We thank D. Graves, C. Kecy, D. Klimov, J. Erickson and MBARI technical staff for their engineering contributions to the development of DeepPIV, the crews of RVs Rachel Carson and Western Flyer, and the pilots of ROVs Doc Ricketts, Ventana and MiniROV for their contributions to this project. This work is a contribution of the Deep Ocean Inspiration Group and was supported by the David and Lucile Packard Foundation.

Author information

Affiliations

Authors

Contributions

K.K., B.H.R. and A.D.S. devised the experiments; K.K., G.T. and J.D. conducted the visualizations and processed the data; K.K., J.D., K.L. and R.E.S. analysed the data; K.K., B.H.R. and R.E.S. wrote the manuscript; all authors edited the manuscript.

Corresponding author

Correspondence to Kakani Katija.

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Competing interests

The authors declare no competing interests.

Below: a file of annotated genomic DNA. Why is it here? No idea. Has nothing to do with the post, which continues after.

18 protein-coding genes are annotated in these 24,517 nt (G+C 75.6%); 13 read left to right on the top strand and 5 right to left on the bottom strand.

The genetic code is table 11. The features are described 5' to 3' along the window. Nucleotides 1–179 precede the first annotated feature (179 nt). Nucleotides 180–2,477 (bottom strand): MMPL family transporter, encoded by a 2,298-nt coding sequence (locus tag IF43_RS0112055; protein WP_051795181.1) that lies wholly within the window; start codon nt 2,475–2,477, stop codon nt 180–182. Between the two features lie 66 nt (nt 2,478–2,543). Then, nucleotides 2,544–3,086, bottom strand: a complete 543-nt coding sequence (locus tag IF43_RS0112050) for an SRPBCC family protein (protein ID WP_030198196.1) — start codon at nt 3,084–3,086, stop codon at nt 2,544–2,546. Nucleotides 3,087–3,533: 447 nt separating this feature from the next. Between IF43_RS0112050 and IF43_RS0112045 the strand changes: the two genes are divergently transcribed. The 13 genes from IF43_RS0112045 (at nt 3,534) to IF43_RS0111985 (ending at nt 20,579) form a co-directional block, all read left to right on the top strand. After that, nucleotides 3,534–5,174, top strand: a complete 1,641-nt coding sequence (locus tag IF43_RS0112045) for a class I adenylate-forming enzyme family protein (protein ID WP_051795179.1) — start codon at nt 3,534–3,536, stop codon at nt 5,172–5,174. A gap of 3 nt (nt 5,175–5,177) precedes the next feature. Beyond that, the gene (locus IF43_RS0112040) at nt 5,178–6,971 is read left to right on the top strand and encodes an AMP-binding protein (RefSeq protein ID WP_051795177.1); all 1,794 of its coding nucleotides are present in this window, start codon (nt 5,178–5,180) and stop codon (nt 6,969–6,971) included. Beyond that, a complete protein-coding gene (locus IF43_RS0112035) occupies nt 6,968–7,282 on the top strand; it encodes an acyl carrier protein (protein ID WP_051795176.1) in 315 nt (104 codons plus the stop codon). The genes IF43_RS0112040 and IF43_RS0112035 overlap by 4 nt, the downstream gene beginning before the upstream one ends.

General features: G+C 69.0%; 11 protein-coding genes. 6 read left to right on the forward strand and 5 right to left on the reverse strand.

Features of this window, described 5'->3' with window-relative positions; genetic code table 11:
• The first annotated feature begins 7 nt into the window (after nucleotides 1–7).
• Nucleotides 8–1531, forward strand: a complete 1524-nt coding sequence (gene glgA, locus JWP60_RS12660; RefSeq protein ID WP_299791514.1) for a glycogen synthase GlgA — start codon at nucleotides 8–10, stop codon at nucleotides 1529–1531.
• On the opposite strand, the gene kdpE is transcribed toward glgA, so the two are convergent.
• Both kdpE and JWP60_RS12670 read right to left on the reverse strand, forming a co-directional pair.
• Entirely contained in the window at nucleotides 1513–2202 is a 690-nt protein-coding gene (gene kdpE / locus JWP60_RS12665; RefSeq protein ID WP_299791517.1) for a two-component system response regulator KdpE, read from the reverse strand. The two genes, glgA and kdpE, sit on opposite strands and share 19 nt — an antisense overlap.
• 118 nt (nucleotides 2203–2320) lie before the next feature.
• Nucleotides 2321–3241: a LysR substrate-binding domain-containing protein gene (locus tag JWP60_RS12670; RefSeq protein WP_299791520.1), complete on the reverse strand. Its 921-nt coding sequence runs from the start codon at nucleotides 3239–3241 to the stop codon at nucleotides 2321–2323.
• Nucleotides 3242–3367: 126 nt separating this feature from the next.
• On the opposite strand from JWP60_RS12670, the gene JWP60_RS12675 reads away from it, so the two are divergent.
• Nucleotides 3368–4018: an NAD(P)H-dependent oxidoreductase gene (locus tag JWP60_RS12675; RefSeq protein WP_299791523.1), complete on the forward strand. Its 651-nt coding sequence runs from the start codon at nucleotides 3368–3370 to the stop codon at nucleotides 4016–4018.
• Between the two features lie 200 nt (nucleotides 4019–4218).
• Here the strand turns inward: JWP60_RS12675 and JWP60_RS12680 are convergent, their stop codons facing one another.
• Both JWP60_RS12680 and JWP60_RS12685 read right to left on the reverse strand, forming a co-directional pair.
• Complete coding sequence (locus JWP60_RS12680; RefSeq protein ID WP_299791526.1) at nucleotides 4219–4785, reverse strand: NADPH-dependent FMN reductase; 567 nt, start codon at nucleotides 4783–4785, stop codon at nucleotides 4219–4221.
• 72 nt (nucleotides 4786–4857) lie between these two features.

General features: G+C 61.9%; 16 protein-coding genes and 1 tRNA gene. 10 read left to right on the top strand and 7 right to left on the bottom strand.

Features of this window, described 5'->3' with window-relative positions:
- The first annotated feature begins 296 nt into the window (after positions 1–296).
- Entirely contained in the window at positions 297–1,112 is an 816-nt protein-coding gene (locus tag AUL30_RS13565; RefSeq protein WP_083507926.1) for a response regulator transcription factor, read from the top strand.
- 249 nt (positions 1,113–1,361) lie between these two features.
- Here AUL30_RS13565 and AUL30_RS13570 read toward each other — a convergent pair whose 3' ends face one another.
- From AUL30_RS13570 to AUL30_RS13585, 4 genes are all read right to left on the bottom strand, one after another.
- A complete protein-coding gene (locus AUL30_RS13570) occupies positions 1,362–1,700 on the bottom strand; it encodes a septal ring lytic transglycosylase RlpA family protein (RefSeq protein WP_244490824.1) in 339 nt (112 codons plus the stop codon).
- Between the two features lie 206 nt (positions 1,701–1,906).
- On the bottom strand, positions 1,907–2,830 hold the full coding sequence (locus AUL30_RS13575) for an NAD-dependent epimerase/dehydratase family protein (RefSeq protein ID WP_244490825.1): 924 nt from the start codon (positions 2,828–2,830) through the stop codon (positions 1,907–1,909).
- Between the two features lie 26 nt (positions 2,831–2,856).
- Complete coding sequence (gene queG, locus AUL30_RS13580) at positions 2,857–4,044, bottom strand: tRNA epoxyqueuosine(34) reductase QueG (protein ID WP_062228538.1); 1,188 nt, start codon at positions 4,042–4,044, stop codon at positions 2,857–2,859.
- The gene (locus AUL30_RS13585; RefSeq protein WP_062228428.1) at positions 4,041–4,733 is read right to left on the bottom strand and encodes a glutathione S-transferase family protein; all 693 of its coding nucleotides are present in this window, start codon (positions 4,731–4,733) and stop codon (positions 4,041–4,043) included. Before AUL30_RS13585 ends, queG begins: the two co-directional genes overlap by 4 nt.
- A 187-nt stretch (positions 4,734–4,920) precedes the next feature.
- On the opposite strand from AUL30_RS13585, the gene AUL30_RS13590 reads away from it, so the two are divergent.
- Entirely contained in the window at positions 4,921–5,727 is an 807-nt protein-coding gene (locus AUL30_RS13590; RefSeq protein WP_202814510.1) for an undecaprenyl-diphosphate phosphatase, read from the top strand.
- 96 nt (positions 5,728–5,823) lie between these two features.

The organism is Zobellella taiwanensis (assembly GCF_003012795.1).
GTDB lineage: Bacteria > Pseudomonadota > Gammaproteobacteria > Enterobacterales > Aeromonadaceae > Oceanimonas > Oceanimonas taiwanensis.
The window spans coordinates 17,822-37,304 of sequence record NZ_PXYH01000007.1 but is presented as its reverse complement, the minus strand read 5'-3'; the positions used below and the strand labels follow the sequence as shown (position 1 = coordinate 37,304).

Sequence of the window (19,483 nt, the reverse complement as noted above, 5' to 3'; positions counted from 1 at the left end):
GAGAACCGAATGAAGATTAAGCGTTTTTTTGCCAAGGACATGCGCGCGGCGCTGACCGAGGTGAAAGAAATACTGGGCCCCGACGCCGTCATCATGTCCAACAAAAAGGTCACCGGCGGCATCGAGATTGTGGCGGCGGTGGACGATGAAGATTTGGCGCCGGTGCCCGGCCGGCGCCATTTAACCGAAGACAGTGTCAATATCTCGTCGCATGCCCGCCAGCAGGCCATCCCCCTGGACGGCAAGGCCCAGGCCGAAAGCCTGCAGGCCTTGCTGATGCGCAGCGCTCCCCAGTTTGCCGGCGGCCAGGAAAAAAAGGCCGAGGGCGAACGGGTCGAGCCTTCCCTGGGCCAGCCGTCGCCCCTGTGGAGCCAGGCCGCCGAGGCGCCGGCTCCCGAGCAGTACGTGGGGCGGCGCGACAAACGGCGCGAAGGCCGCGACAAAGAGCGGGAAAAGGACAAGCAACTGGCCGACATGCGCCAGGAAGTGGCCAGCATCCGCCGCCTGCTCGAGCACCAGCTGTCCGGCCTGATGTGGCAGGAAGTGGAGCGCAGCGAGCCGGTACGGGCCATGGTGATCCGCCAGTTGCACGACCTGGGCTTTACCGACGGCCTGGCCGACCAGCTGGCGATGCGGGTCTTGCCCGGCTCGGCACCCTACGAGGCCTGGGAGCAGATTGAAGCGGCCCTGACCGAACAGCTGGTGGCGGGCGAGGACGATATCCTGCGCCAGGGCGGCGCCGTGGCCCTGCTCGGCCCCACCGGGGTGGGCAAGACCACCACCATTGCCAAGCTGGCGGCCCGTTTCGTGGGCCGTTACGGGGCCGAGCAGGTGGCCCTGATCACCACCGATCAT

Additional information

Peer review information Nature thanks Cornelia Jaspers, Kelly Sutherland and the other, anonymous, reviewer(s) for their contribution to the peer review of this work.

Publisher’s note Springer Nature remains neutral with regard to jurisdictional claims in published maps and institutional affiliations.

Extended data figures and tables

Extended Data Fig. 1 DeepPIV hardware and deployment.

a, DeepPIV is used to visualize gelatinous or mucus structures and conduct in situ three-dimensional scanning laser reconstructions using ROV MiniROV. b, Enlarged view of DeepPIV components affixed to the laser housing to generate a laser-sheet and fluorescent-dye field, as well as components to aid in pilot control of the vehicle during ROV deployments. c, MiniROV being launched in Monterey Bay from RV Rachel Carson.

Extended Data Fig. 2 DeepPIV scans yield cross-sectional structural information.

During a single laser sheet scan using DeepPIV, multiple planes (1–5 from dorsal to ventral) are illuminated to reveal different features in the mucus house structure of B. stygius. Scale bars, 4 cm.

Extended Data Fig. 3 The inner and outer house as well as the connective mucus structures of B. stygius.